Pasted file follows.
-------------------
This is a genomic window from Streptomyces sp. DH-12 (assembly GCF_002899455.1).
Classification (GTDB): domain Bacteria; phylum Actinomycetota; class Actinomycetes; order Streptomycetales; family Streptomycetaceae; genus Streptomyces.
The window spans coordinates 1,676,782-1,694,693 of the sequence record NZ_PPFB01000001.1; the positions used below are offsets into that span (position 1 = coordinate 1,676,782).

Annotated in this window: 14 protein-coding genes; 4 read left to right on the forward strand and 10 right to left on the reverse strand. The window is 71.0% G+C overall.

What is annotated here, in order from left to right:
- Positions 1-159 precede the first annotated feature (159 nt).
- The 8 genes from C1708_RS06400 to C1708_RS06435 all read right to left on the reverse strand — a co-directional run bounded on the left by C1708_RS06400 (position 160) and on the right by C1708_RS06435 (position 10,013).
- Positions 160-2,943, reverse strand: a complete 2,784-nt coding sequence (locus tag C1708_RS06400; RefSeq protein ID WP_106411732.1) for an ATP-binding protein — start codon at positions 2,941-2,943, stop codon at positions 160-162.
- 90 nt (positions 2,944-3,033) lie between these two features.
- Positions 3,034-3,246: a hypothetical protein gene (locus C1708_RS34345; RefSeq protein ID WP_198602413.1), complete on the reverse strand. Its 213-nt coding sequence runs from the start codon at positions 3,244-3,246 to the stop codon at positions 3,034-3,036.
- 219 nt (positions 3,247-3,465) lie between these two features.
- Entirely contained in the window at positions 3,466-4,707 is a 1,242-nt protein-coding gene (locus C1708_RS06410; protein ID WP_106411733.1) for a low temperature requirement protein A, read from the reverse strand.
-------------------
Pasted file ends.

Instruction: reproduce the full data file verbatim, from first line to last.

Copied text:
This is a genomic window from Streptomyces sp. DH-12 (assembly GCF_002899455.1).
Classification (GTDB): domain Bacteria; phylum Actinomycetota; class Actinomycetes; order Streptomycetales; family Streptomycetaceae; genus Streptomyces.
The window spans coordinates 1,676,782-1,694,693 of the sequence record NZ_PPFB01000001.1; the positions used below are offsets into that span (position 1 = coordinate 1,676,782).

Annotated in this window: 14 protein-coding genes; 4 read left to right on the forward strand and 10 right to left on the reverse strand. The window is 71.0% G+C overall.

What is annotated here, in order from left to right:
- Positions 1-159 precede the first annotated feature (159 nt).
- The 8 genes from C1708_RS06400 to C1708_RS06435 all read right to left on the reverse strand — a co-directional run bounded on the left by C1708_RS06400 (position 160) and on the right by C1708_RS06435 (position 10,013).
- Positions 160-2,943, reverse strand: a complete 2,784-nt coding sequence (locus tag C1708_RS06400; RefSeq protein ID WP_106411732.1) for an ATP-binding protein — start codon at positions 2,941-2,943, stop codon at positions 160-162.
- 90 nt (positions 2,944-3,033) lie between these two features.
- Positions 3,034-3,246: a hypothetical protein gene (locus C1708_RS34345; RefSeq protein ID WP_198602413.1), complete on the reverse strand. Its 213-nt coding sequence runs from the start codon at positions 3,244-3,246 to the stop codon at positions 3,034-3,036.
- 219 nt (positions 3,247-3,465) lie between these two features.
- Entirely contained in the window at positions 3,466-4,707 is a 1,242-nt protein-coding gene (locus C1708_RS06410; protein ID WP_106411733.1) for a low temperature requirement protein A, read from the reverse strand.